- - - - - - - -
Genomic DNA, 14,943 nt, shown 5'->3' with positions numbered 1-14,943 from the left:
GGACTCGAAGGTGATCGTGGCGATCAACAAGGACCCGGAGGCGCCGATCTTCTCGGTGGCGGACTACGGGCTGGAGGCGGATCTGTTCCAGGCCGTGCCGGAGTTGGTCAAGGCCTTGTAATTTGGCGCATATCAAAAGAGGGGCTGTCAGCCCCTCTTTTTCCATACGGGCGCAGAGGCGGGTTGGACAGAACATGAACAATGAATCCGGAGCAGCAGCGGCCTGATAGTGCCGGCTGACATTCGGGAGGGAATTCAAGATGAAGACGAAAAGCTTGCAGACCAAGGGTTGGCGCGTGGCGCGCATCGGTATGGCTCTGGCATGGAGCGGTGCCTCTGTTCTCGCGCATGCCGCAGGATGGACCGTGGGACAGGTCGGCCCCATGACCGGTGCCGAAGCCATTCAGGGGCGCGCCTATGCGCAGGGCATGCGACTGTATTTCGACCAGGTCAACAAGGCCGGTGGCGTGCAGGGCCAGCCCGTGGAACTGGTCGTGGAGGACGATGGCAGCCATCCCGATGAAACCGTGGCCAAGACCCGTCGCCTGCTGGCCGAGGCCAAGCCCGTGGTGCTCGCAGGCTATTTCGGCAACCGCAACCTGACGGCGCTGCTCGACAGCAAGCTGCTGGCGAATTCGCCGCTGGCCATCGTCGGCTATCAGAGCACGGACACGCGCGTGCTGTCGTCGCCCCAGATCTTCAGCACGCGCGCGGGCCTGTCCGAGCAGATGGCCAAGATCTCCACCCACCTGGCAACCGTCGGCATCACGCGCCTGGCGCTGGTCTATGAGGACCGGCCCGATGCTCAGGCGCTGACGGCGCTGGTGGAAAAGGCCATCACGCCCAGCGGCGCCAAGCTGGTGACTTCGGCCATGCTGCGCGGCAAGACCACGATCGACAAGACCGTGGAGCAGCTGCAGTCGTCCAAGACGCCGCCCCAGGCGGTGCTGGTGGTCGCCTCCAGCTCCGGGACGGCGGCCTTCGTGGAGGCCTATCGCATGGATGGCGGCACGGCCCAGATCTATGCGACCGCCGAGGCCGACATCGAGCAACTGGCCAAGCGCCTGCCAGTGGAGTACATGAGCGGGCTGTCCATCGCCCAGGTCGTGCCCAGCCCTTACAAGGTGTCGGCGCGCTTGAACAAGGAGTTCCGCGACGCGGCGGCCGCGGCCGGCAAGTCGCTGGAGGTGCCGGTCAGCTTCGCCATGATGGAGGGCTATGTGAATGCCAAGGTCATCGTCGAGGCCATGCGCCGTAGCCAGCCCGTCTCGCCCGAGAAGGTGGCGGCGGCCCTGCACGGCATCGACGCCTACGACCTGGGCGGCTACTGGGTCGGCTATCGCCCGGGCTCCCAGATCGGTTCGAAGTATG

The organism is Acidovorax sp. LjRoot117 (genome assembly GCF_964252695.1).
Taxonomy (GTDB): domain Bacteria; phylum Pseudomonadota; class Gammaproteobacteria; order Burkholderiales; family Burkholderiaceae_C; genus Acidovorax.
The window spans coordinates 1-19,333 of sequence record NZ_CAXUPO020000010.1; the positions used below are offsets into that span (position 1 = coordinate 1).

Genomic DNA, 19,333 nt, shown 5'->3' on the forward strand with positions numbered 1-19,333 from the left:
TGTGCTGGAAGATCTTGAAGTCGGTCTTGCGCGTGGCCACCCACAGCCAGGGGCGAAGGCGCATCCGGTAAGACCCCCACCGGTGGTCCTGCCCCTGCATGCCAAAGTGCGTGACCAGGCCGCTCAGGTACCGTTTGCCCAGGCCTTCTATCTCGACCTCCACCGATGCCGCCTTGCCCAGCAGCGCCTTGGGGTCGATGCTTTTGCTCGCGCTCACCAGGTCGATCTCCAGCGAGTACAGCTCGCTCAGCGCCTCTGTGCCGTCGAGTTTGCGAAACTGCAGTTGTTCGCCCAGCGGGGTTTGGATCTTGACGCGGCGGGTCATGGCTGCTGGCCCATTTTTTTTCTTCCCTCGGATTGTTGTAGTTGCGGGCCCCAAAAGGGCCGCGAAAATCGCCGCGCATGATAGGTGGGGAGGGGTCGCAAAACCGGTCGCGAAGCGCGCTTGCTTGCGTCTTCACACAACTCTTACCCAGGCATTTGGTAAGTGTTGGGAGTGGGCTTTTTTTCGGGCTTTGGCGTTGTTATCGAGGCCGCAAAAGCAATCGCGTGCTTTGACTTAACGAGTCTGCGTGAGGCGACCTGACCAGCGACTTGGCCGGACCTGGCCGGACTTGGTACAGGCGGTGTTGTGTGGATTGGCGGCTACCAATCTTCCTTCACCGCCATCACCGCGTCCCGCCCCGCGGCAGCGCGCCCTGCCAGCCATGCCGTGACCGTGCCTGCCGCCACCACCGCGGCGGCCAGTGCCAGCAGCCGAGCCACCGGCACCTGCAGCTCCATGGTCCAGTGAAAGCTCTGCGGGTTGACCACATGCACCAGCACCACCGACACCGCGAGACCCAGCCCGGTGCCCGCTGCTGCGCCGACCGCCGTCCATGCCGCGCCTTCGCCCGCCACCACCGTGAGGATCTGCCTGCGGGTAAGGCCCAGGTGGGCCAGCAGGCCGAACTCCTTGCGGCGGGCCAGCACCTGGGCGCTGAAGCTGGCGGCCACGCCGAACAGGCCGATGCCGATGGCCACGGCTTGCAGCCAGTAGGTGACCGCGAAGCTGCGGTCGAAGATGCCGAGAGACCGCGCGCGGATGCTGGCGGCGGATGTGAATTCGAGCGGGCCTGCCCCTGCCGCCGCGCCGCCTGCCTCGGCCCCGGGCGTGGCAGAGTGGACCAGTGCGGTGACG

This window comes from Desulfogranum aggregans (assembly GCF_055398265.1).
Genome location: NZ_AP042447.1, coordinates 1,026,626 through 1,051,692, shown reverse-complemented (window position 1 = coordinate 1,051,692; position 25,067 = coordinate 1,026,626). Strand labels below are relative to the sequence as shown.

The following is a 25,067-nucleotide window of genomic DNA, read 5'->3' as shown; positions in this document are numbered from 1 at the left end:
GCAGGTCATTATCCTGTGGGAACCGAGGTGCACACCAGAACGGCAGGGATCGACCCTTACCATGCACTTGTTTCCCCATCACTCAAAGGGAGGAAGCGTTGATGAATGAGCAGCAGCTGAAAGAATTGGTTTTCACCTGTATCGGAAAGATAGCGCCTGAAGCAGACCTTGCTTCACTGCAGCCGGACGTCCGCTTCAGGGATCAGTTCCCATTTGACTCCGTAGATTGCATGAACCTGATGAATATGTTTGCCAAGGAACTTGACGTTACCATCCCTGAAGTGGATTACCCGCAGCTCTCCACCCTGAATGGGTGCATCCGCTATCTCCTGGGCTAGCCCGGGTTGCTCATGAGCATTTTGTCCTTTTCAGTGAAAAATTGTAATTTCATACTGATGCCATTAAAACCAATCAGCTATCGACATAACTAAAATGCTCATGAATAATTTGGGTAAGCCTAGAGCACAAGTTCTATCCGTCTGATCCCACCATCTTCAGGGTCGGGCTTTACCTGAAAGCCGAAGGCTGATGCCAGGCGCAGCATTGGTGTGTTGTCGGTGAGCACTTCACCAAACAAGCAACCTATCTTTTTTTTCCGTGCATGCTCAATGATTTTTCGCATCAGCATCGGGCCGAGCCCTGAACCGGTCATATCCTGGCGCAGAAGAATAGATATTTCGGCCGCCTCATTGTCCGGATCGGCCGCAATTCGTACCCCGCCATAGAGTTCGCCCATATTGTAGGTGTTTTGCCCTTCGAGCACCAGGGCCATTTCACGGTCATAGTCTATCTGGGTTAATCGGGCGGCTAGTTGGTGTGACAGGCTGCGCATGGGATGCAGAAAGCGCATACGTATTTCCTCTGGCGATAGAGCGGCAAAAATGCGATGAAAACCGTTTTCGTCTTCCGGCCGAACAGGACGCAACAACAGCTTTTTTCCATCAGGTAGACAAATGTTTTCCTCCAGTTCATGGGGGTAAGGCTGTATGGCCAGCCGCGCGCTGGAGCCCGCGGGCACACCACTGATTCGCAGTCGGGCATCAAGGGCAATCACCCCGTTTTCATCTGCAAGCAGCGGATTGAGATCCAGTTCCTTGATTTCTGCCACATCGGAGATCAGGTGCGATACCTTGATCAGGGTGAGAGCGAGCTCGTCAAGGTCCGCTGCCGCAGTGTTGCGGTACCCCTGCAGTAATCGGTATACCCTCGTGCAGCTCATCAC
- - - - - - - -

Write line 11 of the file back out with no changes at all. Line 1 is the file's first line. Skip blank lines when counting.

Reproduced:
GCAGGTCATTATCCTGTGGGAACCGAGGTGCACACCAGAACGGCAGGGATCGACCCTTACCATGCACTTGTTTCCCCATCACTCAAAGGGAGGAAGCGTTGATGAATGAGCAGCAGCTGAAAGAATTGGTTTTCACCTGTATCGGAAAGATAGCGCCTGAAGCAGACCTTGCTTCACTGCAGCCGGACGTCCGCTTCAGGGATCAGTTCCCATTTGACTCCGTAGATTGCATGAACCTGATGAATATGTTTGCCAAGGAACTTGACGTTACCATCCCTGAAGTGGATTACCCGCAGCTCTCCACCCTGAATGGGTGCATCCGCTATCTCCTGGGCTAGCCCGGGTTGCTCATGAGCATTTTGTCCTTTTCAGTGAAAAATTGTAATTTCATACTGATGCCATTAAAACCAATCAGCTATCGACATAACTAAAATGCTCATGAATAATTTGGGTAAGCCTAGAGCACAAGTTCTATCCGTCTGATCCCACCATCTTCAGGGTCGGGCTTTACCTGAAAGCCGAAGGCTGATGCCAGGCGCAGCATTGGTGTGTTGTCGGTGAGCACTTCACCAAACAAGCAACCTATCTTTTTTTTCCGTGCATGCTCAATGATTTTTCGCATCAGCATCGGGCCGAGCCCTGAACCGGTCATATCCTGGCGCAGAAGAATAGATATTTCGGCCGCCTCATTGTCCGGATCGGCCGCAATTCGTACCCCGCCATAGAGTTCGCCCATATTGTAGGTGTTTTGCCCTTCGAGCACCAGGGCCATTTCACGGTCATAGTCTATCTGGGTTAATCGGGCGGCTAGTTGGTGTGACAGGCTGCGCATGGGATGCAGAAAGCGCATACGTATTTCCTCTGGCGATAGAGCGGCAAAAATGCGATGAAAACCGTTTTCGTCTTCCGGCCGAACAGGACGCAACAACAGCTTTTTTCCATCAGGTAGACAAATGTTTTCCTCCAGTTCATGGGGGTAAGGCTGTATGGCCAGCCGCGCGCTGGAGCCCGCGGGCACACCACTGATTCGCAGTCGGGCATCAAGGGCAATCACCCCGTTTTCATCTGCAAGCAGCGGATTGAGATCCAGTTCCTTGATTTCTGCCACATCGGAGATCAGGTGCGATACCTTGATCAGGGTGAGAGCGAGCTCGTCAAGGTCCGCTGCCGCAGTGTTGCGGTACCCCTGCAGTAATCGGTATACCCTCGTGCAGCTCATCAC